Our main therapeutic areas 

 

Cardiovascular diseases

Cardiovascular disease is the leading cause of death worldwide. Due to its considerable and growing impact on public health, cardiovascular disease is a crucial focus of our in-house research and development, and has been for decades.

Cardiovascular diseases

Cardiovascular disease is the leading cause of death worldwide. Due to its considerable and growing impact on public health, cardiovascular disease is a crucial focus of our in-house research and development, and has been for decades.

In this field, we are currently No. 2 in Europe. We now have 14 therapeutics available, primarily in high blood pressure, heart failure, and venous diseases. Each day, more than 16 million patients are treated with our medicines around the globe.

At present, we are pursuing the clinical development of molecular entities in heart failure, stroke, and venous disease complications. In addition, we have partnered with Amgen on the final stage of clinical development of omecamtiv mecarbil, an innovative and promising chronic heart failure treatment. Innovative research programs for the treatment of heart failure in all its forms are underway.

In addition, in order to offer therapeutic solutions adapted to patients’ needs and expectations, we created our e-health subsidiary Wehealth by Servier. It will be launching with its partner Bioserenity, a connected t-shirt; Cardioskin, an intelligent garment equipped with sensors. This wearable garment detects heart rhythm disorders without the need for electrode placement or bulky contraptions, and can make recordings over a longer period of time than traditional Holter or EKG methods.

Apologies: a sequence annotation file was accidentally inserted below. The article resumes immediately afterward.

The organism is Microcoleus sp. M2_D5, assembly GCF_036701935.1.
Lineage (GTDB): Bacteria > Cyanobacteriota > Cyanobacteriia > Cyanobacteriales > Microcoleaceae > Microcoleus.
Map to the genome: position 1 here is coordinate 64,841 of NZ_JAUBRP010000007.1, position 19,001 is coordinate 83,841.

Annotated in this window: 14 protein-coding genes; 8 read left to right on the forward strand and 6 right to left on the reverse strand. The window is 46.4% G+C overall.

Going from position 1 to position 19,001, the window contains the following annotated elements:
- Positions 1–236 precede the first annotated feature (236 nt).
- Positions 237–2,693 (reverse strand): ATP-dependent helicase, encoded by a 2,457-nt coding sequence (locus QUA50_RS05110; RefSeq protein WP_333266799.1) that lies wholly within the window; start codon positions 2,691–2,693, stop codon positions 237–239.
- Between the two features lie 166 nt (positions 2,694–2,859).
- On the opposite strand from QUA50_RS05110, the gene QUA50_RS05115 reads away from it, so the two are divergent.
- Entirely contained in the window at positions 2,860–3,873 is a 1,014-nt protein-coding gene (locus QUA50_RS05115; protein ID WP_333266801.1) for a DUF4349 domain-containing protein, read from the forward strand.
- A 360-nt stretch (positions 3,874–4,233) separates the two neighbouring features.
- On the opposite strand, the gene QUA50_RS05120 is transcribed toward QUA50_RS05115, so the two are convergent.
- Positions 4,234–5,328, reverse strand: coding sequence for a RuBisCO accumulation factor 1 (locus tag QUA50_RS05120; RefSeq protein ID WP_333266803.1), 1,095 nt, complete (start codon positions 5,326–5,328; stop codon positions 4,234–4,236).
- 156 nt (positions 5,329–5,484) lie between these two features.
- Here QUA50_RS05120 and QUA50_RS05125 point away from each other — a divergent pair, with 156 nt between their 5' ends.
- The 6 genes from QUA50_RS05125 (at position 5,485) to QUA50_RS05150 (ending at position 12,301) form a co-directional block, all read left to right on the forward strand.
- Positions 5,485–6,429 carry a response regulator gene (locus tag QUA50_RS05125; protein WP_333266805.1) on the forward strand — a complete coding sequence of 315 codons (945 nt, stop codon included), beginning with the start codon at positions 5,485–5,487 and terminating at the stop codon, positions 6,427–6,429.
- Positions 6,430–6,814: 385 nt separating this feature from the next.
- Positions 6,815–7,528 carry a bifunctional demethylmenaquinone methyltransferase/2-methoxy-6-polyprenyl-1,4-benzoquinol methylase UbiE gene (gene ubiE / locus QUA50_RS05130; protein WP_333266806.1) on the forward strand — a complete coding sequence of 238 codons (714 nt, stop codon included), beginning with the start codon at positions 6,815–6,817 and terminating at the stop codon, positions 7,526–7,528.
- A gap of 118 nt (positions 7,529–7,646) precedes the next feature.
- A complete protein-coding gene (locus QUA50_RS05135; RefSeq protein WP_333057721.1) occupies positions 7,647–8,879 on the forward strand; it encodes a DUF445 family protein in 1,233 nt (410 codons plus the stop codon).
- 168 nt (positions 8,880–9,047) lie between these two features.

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Diabetes

In 2015, there were 415 million people with diabetes (mainly type 2) worldwide, nearly 1 in 11 adults. If no major lifestyle changes or new treatments emerge in the next 10 to 15 years, that number is expected to rise to 642 million people by 2040, representing a 50% increase in just a quarter of a century.

Diabetes

In 2015, there were 415 million people with diabetes (mainly type 2) worldwide, nearly 1 in 11 adults. If no major lifestyle changes or new treatments emerge in the next 10 to 15 years, that number is expected to rise to 642 million people by 2040, representing a 50% increase in just a quarter of a century.

Aware that diabetes is the world’s 7th leading cause of death, but also the primary cause of kidney failure, adult blindness and lower limb amputation; we are treating diabetes and its complications, as one of our priorities. Type 2 diabetes is also one of the major causes of non-alcoholic fatty liver disease, which is increasing to such an extent that in the near future it could become the main cause of liver transplant due to its severe complications (cirrhosis and liver cancer).

In addition to our vibrant in-house research, we are working in partnership with biotech companies and world-class academic groups to explore novel modes of action. For example, we have partnered with Intarcia on a subcutaneous implant treatment.

We also take part in the Innovative Medicines Initiative (IMI), a partnership between the European Commission and the European pharmaceutical industry. In particular, we are involved in three programs to foster innovation—DIRECT, IMIDIA, and RHAPSODY—and better understand why diabetes manifests more progressively in some patients than in others. Ultimately, these programs will help to more precisely identify the origin and location of the disease, as well as to design adapted and personalized therapeutic strategies for homogenous patient groups.

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Cancer

The number of patients affected by cancer is steadily on the rise. In 2012, 8.2 million deaths were attributed to this group of diseases, and it is now one of the leading causes of death in developed countries. From now until 2032, the number of new cases per year is expected to double, reaching upwards of 22 million.

Cancer

The number of patients affected by cancer is steadily on the rise. In 2012, 8.2 million deaths were attributed to this group of diseases, and it is now one of the leading causes of death in developed countries. From now until 2032, the number of new cases per year is expected to double, reaching upwards of 22 million.